Ha! And you all probably thought I forgot about this site!
Honestly, I have been super busy for practically a year. My son joined Cub Scouts and I got roped into being his Den Leader. This involved me doing a lot of stuff I normally wouldn’t have been caught dead doing (spending a night on the aircraft carrier USS Hornet for one). In addition, at work we were working on something SUPER secret and I didn’t want to risk giving out any inadvertent hints to what we were working on in my blog. I like my job.
What I wanted to discuss today was the story lines of an MMO, and how things work as your game grows older. For City of Heroes, much of the background was crafted by two gentlemen, and we, the mission writers, would mine the enemy groups’ background stories for interesting stories to tell, figure out with Production what the major beats were, and what level to reveal secrets about the group or the game world to the player (this is level-based story advancement, where the world grows and changes as your character levels up).
I have to tell you, while this was fun, it sure as heck wasn’t creative. The mission writers were beholden to those backgrounds as gospel, no deviation, no improving them, and only occassionally being able to add our own ideas and characters to a storyline. After launch, we found ourselves wanting to tell new stories, inventing new enemies and groups, and having more of a “say” in the story of the game. This sparked tons of creativity. New NPCs showed up that better fit the world (since we knew what the world was, we’d been writing for it for so long), new enemy groups appeared with backgrounds tied into the game world, etc.
Time moved forward. People moved on.
I soon noticed that new writers were becoming as beholden to the established game world as we were when we first started working off of the Background write-ups. There was so much game lore in the world that they were very much restrained in the stories they could tell, and the people who established these stories didn’t even work on the game any more. This caused me to take a different tact. I was Lead Designer at the time, and I let the writers be creative. I let them “bend” the established lore to fit the stories they were interested in telling. I let them “retcon
” certain aspects if it made for a more dynamic and fun experience. The only thing I asked was that they avoid doing so when it directly contradicted something that was already in the game. If it was buried in a background doc it could totally be changed, though. That’s not to say the writers didn’t occasionally rewrite history, but the idea was that they had a story they wanted to tell.
I think I can put it in these terms for a City of Heroes player. After you’ve played through the game on a character, you know most of the stories of the game. You can now make a new character that has a background that meshes perfectly with the game world… but where is the creativity in that? CoH characters are specifically generic so that your imagination can run wild with them. You have the creative license to introduce your own background into the CoH world at this point. You would probably take care to make sure it didn’t contradict any established lore, but if you did have a great idea that you absolutely wanted to run with you wouldn’t let that lore get in your way.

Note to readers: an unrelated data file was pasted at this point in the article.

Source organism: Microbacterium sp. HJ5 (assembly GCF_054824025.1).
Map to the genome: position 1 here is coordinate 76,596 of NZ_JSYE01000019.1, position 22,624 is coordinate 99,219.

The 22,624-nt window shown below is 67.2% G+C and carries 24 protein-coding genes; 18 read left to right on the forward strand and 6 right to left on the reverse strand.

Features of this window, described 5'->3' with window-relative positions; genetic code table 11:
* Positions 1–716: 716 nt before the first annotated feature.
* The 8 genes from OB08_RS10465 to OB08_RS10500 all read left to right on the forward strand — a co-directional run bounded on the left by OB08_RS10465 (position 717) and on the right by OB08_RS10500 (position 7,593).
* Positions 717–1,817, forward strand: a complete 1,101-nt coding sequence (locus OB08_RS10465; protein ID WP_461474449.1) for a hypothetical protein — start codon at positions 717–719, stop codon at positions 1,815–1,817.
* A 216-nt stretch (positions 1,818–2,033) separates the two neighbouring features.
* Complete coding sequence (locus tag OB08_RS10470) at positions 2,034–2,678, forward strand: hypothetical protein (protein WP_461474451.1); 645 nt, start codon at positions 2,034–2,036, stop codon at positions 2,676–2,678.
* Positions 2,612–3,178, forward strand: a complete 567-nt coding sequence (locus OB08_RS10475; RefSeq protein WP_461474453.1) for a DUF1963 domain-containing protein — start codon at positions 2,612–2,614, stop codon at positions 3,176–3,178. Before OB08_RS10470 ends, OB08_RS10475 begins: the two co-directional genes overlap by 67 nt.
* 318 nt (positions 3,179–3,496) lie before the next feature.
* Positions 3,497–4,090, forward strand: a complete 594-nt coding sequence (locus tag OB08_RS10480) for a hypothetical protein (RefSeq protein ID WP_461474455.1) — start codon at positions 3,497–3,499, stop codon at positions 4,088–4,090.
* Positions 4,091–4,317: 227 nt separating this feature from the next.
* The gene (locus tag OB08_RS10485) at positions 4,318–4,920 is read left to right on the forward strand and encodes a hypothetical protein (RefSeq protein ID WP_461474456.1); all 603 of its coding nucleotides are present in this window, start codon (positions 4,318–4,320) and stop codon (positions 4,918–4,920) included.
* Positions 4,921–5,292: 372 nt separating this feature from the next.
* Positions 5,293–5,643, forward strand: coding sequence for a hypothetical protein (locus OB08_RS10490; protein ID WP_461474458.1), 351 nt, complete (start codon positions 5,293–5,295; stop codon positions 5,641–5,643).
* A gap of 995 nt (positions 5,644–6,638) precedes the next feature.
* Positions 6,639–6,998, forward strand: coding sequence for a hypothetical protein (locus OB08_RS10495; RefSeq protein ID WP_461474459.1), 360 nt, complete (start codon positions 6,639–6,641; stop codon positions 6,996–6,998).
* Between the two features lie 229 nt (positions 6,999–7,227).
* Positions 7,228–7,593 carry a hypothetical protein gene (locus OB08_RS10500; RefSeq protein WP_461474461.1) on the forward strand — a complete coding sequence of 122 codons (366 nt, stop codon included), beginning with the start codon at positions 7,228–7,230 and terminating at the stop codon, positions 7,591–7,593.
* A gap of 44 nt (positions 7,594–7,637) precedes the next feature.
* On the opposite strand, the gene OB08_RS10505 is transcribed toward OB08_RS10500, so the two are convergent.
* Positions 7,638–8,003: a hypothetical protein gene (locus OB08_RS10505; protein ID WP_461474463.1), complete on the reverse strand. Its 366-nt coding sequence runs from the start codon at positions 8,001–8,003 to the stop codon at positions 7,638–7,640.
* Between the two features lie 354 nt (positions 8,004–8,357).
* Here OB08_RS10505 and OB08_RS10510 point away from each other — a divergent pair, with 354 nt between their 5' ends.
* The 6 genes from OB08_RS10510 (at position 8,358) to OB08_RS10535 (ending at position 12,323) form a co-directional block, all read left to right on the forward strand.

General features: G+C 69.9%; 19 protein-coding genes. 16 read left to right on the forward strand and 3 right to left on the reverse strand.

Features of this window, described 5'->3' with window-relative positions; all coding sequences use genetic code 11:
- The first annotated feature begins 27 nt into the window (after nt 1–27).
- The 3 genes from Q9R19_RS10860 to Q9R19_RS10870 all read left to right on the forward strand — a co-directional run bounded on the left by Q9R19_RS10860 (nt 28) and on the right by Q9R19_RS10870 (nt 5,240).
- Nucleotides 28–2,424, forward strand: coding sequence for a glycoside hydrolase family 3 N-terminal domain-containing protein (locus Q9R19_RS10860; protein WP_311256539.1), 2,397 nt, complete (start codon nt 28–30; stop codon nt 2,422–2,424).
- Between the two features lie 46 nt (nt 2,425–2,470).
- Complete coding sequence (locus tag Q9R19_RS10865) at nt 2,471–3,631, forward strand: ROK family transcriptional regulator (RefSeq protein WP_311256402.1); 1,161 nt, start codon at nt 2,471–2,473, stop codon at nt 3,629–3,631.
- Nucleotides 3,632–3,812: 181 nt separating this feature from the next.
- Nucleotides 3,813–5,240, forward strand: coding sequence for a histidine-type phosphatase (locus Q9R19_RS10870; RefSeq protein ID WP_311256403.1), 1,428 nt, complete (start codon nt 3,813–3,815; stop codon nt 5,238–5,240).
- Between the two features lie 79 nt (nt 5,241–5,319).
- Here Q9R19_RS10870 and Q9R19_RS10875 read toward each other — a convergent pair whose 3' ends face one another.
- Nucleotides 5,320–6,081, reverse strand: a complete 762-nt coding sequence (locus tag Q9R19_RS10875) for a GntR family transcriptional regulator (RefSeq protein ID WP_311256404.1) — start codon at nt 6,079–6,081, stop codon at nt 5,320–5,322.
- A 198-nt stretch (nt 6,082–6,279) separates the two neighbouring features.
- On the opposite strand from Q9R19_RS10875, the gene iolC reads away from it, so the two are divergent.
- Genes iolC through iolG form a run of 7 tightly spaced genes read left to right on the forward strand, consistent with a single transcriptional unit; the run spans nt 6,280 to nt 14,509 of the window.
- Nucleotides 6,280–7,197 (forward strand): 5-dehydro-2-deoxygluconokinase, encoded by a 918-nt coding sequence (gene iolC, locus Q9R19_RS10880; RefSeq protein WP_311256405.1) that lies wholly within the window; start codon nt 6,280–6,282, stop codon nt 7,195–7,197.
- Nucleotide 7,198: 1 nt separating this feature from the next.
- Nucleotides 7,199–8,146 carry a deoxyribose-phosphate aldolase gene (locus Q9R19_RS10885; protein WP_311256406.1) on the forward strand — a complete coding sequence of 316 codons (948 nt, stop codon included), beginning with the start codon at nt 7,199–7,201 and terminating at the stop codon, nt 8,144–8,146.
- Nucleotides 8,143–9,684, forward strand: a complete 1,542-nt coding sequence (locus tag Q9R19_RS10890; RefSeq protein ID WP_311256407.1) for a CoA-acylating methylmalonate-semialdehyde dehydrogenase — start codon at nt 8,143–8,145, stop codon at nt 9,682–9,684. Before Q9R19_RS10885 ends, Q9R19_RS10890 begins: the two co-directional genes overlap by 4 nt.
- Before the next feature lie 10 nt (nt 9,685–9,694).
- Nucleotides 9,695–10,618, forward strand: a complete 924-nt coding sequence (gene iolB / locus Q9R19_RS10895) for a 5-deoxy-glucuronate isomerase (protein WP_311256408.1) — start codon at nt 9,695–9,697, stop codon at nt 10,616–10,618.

Since I am Lead Designer, and I was part of writing for the game back before the game launched, I am often a voice of reason, and a sounding board for ideas. I will bring up things that have been misunderstood by the players (like Back Alley Brawler being a member of the Freedom Phalanx. That little gem was buried so deep that I hadn’t even been aware that several designers in the interim assumed he was and threw references to the fact into the game). I can also be a good resource as to why a character acts a certain way or an enemy group has a certain look. If I am not around, designers can look up what the players “know” on the internet on various wikis. (But in the case of Back Alley Brawler, this can lead to mistakes as well). That said, if a designer comes to me with a completely new take on a character, one that enables them to tell amazing stories, what kind of a boss would I be if I said “no”?
As your MMO grows, people will leave the project and/or the company. They will leave behind a legacy of content that they have created. New people will be hired on, and likely hired on their own creativity. What cool stories can they tell? Should they be restricted to only tweaking the playground that was built before they arrived? Or should they be allowed to add-on to the playground, altering things to make their amazing, new, ideas a reality? I say give them the latitude to tell amazing stories. Don’t stifle them.